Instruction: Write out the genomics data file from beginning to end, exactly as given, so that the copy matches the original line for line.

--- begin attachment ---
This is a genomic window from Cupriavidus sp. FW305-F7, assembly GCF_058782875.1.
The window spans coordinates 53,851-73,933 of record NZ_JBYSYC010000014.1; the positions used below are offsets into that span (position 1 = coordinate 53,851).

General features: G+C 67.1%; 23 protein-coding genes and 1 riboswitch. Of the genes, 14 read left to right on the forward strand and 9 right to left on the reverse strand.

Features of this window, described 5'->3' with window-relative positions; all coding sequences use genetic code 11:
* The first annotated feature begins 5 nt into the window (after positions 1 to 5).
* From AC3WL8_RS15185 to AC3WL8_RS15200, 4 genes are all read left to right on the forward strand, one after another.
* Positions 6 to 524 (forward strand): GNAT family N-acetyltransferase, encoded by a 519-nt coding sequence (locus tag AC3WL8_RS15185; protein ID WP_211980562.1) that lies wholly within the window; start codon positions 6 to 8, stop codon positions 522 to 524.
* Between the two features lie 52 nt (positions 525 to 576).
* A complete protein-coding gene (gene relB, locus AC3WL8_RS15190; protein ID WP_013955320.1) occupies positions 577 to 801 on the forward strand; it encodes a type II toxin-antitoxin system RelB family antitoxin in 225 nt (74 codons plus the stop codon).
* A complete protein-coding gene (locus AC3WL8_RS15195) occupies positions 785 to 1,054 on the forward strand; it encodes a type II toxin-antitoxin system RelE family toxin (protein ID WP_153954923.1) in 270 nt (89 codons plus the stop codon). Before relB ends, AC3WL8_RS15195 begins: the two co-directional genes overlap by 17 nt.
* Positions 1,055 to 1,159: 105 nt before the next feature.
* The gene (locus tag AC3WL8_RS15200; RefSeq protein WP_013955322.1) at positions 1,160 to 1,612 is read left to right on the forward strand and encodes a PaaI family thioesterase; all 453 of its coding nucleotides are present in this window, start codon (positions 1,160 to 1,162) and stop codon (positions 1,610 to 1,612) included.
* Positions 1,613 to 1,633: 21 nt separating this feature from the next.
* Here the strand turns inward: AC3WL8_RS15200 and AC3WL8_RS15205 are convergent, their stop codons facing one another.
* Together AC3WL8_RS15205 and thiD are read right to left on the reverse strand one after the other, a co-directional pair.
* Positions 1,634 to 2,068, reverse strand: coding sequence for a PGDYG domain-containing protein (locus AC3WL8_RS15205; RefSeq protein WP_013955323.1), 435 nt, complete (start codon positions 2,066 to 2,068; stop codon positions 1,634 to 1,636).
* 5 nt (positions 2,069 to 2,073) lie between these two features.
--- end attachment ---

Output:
This is a genomic window from Cupriavidus sp. FW305-F7, assembly GCF_058782875.1.
The window spans coordinates 53,851-73,933 of record NZ_JBYSYC010000014.1; the positions used below are offsets into that span (position 1 = coordinate 53,851).

General features: G+C 67.1%; 23 protein-coding genes and 1 riboswitch. Of the genes, 14 read left to right on the forward strand and 9 right to left on the reverse strand.

Features of this window, described 5'->3' with window-relative positions; all coding sequences use genetic code 11:
* The first annotated feature begins 5 nt into the window (after positions 1 to 5).
* From AC3WL8_RS15185 to AC3WL8_RS15200, 4 genes are all read left to right on the forward strand, one after another.
* Positions 6 to 524 (forward strand): GNAT family N-acetyltransferase, encoded by a 519-nt coding sequence (locus tag AC3WL8_RS15185; protein ID WP_211980562.1) that lies wholly within the window; start codon positions 6 to 8, stop codon positions 522 to 524.
* Between the two features lie 52 nt (positions 525 to 576).
* A complete protein-coding gene (gene relB, locus AC3WL8_RS15190; protein ID WP_013955320.1) occupies positions 577 to 801 on the forward strand; it encodes a type II toxin-antitoxin system RelB family antitoxin in 225 nt (74 codons plus the stop codon).
* A complete protein-coding gene (locus AC3WL8_RS15195) occupies positions 785 to 1,054 on the forward strand; it encodes a type II toxin-antitoxin system RelE family toxin (protein ID WP_153954923.1) in 270 nt (89 codons plus the stop codon). Before relB ends, AC3WL8_RS15195 begins: the two co-directional genes overlap by 17 nt.
* Positions 1,055 to 1,159: 105 nt before the next feature.
* The gene (locus tag AC3WL8_RS15200; RefSeq protein WP_013955322.1) at positions 1,160 to 1,612 is read left to right on the forward strand and encodes a PaaI family thioesterase; all 453 of its coding nucleotides are present in this window, start codon (positions 1,160 to 1,162) and stop codon (positions 1,610 to 1,612) included.
* Positions 1,613 to 1,633: 21 nt separating this feature from the next.
* Here the strand turns inward: AC3WL8_RS15200 and AC3WL8_RS15205 are convergent, their stop codons facing one another.
* Together AC3WL8_RS15205 and thiD are read right to left on the reverse strand one after the other, a co-directional pair.
* Positions 1,634 to 2,068, reverse strand: coding sequence for a PGDYG domain-containing protein (locus AC3WL8_RS15205; RefSeq protein WP_013955323.1), 435 nt, complete (start codon positions 2,066 to 2,068; stop codon positions 1,634 to 1,636).
* 5 nt (positions 2,069 to 2,073) lie between these two features.